Intriguingly, activation of the ECS may also reflect a cardioprotective compensatory mechanism. With this knowledge, a range of naturally occurring and synthetic cannabinoid receptor agonists and antagonists, as well as inhibitors of endocannabinoid metabolic enzymes have emerged as promising approaches for the treatment or management of cardiovascular health.

This review will first focus on the known role of the ECS in regulating the cardiovascular system. Secondly, we discuss emerging data highlighting the therapeutic potential of naturally occurring non-psychoactive ECS modulators within the cardiovascular system, including phytocannabinoids, terpenes, and the endocannabinoid-like molecule palmitoylethanolamide.”

https://pubmed.ncbi.nlm.nih.gov/32677481/

“Several approaches discussed here, including administration of eCB-related molecules such as PEA, or supplementing with various phytocannabinoids can be promising candidates for the management of cardiovascular risk factors and CVD.”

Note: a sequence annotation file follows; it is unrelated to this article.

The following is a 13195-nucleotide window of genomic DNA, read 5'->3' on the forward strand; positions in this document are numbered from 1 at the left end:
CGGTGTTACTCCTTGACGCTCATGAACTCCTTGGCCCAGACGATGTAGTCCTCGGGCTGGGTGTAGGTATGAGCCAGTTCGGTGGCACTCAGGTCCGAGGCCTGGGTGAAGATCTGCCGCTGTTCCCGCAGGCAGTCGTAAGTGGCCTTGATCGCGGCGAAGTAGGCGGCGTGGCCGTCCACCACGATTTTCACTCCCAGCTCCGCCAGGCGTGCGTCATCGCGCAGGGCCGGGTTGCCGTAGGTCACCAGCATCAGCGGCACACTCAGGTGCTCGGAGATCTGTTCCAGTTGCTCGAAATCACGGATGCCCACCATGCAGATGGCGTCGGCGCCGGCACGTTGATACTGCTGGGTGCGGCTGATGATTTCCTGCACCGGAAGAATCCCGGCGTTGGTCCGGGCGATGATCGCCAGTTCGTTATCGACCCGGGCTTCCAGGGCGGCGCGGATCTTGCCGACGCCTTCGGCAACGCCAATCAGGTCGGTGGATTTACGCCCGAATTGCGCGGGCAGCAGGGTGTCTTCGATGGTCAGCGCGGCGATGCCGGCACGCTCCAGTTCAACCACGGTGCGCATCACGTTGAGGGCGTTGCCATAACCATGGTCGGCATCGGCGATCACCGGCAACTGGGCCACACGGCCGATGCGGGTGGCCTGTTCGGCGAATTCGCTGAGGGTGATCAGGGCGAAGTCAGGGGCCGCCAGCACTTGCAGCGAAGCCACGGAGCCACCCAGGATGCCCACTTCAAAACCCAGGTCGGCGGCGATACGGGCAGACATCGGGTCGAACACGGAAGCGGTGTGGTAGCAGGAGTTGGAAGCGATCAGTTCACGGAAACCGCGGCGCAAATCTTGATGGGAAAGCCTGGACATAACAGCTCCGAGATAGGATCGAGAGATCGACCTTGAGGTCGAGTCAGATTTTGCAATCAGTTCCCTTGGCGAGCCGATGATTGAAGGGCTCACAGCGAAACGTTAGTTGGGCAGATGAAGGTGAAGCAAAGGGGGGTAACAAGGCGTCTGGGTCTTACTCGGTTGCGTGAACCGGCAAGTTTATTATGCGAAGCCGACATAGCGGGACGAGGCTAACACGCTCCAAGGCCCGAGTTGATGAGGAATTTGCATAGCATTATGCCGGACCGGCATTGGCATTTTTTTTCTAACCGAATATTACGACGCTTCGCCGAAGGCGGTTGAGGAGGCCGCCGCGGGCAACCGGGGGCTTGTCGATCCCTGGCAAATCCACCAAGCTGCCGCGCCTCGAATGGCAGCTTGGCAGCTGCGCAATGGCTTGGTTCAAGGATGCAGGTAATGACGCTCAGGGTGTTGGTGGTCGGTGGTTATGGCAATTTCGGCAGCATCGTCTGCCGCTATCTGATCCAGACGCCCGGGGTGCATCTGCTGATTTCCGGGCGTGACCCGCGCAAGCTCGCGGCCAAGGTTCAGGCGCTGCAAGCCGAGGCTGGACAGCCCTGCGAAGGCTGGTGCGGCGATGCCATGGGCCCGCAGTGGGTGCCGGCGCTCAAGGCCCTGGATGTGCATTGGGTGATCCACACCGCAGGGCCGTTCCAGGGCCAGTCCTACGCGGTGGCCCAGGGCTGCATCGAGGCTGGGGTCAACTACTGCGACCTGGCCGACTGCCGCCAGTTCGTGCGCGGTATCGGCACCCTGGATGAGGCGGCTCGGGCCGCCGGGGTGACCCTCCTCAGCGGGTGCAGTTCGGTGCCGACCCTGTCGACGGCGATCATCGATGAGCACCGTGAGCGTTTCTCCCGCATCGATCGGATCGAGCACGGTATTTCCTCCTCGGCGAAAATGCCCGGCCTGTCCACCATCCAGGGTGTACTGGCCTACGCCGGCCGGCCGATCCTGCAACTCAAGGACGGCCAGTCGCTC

https://www.tandfonline.com/doi/full/10.1080/19390211.2020.1790708

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Association between marijuana use and electrocardiographic abnormalities by middle age The Coronary Artery Risk Development in Young Adults (CARDIA) Study

 Addiction

“Aims

To evaluate the prevalence of electrocardiogram (ECG) abnormalities in marijuana users as an indirect measure of subclinical cardiovascular disease (CVD).

Findings

Among the 2,585 participants with an ECG at Year 20, mean age was 46, 57% were women, 45% were black. 83% had past exposure to marijuana and 11% were using marijuana currently. One hundred and seventy‐three participants (7%) had major abnormalities and 944 (37%) had minor abnormalities. Comparing current with never use in multivariable‐adjusted models, the OR for major ECG abnormalities was 0.60 (95% CI: 0.32 to 1.15) and for minor ECG abnormalities 1.21 (95% CI: 0.87 to 1.68). Results did not change after stratifying by sex and race.

Cumulative marijuana use was not associated with ECG abnormalities.

Conclusion

In a middle‐aged US population, lifetime cumulative and occasional current marijuana use were not associated with increases in electrocardiogram abnormalities. This adds to the growing body of evidence that occasional marijuana use and cardiovascular disease events and markers of subclinical atherosclerosis are not associated.”

https://onlinelibrary.wiley.com/doi/abs/10.1111/add.15188?af=R

“Using cannabis not associated with heart abnormalities at middle age: study”  https://leaderpost.com/wellness/using-cannabis-not-associated-with-heart-abnormalities-at-middle-age-study/wcm/a43cafba-42b3-4b74-9ea7-50a2cf0d62e3/